A few years ago there were troubling signs when landmark Lomita Hong Kong style–seafood restaurants P C H Seafood and Harbor Palace closed down, as did House of Vege, the Chinese vegetarian restaurant just on the Torrance side of Pacific Coast Highway. Fortunately, things turned around a couple of years ago when the San Gabriel Valley’s Honey Boba opened an outpost on Pacific Coast Highway in Lomita, followed by a branch of the Little Sheep Hot Pot chain, which set up shop on Pacific Coast Highway just over the border in Torrance.

But the exciting news is the opening of two new Chinese restaurants in Lomita in recent weeks. The long-vacant Harbor Seafood location has welcomed Ruiji Sichuan Cuisine, the area’s first true Sichuan-style restaurant, reflective of the same changes that have swept the San Gabriel Valley and its move away from Cantonese cuisine. And just a few blocks west, a branch of the Shanghai-leaning Tasty Noodle House chain has opened.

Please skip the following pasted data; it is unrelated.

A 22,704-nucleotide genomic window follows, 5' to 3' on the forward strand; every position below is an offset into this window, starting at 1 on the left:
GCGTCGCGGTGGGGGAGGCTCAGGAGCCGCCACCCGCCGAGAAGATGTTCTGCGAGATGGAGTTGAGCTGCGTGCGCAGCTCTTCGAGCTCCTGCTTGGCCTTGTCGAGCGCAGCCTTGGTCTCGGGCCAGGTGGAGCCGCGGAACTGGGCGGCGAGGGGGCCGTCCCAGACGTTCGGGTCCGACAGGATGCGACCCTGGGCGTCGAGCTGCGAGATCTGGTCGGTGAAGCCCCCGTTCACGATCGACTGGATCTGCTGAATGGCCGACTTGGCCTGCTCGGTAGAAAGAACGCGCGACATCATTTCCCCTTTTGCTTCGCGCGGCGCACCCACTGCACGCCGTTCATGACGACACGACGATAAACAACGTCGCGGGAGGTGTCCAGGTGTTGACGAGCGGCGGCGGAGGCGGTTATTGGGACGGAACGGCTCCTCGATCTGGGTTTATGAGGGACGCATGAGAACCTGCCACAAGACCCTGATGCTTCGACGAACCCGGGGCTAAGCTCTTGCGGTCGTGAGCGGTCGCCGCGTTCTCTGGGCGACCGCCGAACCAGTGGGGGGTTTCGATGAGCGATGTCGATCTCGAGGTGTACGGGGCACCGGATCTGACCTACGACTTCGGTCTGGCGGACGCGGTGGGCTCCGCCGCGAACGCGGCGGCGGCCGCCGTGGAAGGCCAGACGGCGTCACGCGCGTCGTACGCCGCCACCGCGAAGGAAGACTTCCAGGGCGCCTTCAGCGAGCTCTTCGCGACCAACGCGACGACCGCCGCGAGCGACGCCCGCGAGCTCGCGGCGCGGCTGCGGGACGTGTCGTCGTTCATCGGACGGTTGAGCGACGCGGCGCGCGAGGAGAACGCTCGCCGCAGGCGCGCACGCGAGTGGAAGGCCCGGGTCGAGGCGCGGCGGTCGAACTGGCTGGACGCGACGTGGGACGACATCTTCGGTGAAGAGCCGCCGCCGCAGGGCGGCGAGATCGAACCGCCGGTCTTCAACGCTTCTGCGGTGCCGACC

Note that not all of the area’s authentic Chinese restaurants are located on Pacific Coast Highway. Aside from the Taiwanese options already mentioned, there are dedicated Taiwanese restaurants such as Lucky #1 on Lomita Boulevard and, in Torrance, Ju Ju Shine, Peter’s Place and Sue’s Kitchen, making this part of the South Bay a major source of Taiwanese food in the Los Angeles area. Perhaps the best Cantonese option in the area these days is Seashore on Calle Mayor in Torrance. And don’t forget Din Tai Fung, now in Del Amo Shopping Center. So you can’t say there isn’t good authentic Chinese food in the South Bay. You just have to know where to look.

LA Weekly